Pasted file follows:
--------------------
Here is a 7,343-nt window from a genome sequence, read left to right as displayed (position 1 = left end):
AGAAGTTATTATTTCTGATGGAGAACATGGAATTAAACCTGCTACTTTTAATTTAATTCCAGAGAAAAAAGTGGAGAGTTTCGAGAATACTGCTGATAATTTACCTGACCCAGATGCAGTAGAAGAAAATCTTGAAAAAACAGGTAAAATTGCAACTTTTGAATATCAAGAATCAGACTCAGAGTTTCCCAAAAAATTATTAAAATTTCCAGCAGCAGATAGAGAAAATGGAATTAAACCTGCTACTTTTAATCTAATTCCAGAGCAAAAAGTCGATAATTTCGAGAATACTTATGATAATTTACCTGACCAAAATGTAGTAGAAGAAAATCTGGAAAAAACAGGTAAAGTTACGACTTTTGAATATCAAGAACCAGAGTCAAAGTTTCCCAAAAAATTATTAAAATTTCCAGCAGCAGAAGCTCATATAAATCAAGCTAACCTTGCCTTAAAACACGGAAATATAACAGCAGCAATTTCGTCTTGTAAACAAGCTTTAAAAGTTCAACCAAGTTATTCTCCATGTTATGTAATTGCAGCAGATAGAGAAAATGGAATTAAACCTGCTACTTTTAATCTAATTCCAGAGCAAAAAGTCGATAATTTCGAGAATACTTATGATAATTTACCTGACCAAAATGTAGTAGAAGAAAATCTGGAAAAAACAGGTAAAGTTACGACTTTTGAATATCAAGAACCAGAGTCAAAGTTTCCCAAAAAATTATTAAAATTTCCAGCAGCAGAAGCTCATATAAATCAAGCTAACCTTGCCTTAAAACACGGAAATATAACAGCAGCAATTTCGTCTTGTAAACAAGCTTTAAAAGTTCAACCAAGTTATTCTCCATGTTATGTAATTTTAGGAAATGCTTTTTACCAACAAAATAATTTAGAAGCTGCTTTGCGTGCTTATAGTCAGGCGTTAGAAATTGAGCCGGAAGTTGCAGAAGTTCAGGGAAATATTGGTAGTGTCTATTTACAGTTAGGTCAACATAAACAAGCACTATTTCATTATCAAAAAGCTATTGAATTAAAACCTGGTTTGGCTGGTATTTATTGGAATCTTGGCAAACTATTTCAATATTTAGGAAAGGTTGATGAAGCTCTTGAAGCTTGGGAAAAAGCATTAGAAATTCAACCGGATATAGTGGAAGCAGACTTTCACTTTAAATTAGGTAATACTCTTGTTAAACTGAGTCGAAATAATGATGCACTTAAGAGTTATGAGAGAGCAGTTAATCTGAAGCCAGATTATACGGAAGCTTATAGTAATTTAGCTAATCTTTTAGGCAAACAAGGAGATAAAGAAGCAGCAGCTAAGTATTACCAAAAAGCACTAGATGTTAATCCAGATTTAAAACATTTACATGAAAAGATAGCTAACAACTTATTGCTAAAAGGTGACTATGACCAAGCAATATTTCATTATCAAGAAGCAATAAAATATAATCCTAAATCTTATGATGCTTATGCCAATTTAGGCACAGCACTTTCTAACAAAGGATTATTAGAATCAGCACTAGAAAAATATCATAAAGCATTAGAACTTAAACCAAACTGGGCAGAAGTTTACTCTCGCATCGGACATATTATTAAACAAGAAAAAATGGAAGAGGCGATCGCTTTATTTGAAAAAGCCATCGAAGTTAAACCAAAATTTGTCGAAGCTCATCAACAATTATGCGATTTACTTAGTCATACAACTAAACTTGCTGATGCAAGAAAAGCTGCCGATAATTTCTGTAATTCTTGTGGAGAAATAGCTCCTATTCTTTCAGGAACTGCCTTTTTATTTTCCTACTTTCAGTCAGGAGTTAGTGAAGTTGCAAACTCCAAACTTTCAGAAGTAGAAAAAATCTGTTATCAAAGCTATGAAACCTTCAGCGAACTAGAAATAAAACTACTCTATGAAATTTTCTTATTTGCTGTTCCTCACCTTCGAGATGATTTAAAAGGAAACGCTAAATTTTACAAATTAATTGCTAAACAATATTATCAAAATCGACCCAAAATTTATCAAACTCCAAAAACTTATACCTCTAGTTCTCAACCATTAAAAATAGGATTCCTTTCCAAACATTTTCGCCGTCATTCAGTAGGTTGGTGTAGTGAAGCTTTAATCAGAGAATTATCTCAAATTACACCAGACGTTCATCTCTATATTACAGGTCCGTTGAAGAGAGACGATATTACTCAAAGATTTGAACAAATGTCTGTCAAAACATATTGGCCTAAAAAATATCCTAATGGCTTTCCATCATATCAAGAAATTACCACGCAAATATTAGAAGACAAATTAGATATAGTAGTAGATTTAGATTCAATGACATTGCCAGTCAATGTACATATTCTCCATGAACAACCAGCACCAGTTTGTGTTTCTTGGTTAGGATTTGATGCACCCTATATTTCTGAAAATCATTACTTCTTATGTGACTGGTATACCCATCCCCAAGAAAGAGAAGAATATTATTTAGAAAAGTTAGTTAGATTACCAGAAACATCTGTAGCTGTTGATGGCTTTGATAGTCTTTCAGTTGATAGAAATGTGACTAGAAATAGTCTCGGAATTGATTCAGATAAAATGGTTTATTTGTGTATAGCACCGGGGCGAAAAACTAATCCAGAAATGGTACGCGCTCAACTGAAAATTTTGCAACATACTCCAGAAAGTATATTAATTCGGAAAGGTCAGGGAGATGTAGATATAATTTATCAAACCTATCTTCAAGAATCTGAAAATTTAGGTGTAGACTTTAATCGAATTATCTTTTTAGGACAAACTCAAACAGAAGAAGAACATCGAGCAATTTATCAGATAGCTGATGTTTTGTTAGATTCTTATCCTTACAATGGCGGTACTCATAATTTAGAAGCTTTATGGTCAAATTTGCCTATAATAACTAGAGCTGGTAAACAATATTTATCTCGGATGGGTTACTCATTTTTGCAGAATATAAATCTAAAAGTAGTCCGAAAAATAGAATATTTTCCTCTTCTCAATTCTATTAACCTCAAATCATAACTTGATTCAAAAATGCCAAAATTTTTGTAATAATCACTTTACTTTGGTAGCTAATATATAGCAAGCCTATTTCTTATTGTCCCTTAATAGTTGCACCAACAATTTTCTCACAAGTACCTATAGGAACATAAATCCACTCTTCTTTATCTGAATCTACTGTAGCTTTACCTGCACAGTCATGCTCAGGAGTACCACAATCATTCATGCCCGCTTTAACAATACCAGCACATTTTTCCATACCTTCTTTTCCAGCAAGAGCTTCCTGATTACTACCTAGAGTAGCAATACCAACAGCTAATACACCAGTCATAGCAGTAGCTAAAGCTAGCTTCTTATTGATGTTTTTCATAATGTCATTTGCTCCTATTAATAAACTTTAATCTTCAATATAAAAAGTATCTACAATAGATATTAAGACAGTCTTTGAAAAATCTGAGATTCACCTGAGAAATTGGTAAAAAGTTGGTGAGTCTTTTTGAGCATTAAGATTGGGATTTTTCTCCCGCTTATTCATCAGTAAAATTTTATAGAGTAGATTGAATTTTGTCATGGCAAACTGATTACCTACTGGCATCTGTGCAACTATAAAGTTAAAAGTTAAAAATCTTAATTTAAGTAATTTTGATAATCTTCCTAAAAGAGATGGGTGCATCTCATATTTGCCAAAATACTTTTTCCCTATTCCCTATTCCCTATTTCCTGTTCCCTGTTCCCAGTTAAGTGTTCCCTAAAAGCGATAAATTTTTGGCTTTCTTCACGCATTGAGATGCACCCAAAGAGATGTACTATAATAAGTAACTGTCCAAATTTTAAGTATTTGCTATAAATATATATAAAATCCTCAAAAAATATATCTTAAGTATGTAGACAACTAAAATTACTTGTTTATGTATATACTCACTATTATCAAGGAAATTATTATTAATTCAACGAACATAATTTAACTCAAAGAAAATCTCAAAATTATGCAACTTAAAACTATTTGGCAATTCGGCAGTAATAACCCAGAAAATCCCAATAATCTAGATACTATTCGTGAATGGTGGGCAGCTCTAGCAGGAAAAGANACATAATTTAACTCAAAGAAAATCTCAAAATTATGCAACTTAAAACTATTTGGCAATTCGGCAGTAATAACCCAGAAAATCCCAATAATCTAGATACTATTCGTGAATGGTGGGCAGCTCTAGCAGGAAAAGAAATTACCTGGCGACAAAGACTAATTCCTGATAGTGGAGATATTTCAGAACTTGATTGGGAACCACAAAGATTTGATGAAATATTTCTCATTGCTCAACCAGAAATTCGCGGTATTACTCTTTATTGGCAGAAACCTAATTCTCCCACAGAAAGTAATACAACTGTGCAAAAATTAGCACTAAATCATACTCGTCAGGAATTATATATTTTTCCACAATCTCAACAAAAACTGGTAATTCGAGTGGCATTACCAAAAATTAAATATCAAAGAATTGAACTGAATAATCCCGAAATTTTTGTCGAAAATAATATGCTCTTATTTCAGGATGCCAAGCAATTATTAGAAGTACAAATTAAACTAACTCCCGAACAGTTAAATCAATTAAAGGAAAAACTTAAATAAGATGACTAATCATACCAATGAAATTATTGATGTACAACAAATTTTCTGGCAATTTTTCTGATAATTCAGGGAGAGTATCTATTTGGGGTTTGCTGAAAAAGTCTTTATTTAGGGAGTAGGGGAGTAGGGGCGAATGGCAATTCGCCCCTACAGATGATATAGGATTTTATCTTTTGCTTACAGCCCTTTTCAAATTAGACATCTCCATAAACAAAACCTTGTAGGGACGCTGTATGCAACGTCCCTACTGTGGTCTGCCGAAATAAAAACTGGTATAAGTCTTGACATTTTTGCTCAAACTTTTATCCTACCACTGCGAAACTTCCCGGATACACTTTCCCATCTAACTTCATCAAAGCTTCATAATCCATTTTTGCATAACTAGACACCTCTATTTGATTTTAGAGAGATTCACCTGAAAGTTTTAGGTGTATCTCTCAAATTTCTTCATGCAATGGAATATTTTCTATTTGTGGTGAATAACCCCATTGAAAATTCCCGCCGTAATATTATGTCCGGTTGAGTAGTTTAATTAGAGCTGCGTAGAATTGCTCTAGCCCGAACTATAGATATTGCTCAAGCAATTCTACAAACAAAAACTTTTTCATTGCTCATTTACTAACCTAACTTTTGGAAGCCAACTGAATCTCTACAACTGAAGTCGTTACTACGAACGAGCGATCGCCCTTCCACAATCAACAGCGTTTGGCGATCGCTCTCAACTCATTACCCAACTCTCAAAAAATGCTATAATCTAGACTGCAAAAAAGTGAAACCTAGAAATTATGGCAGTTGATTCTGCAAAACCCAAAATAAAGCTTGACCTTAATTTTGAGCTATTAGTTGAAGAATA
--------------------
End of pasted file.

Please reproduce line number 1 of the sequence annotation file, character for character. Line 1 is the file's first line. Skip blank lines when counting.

Here is a 7,343-nt window from a genome sequence, read left to right as displayed (position 1 = left end):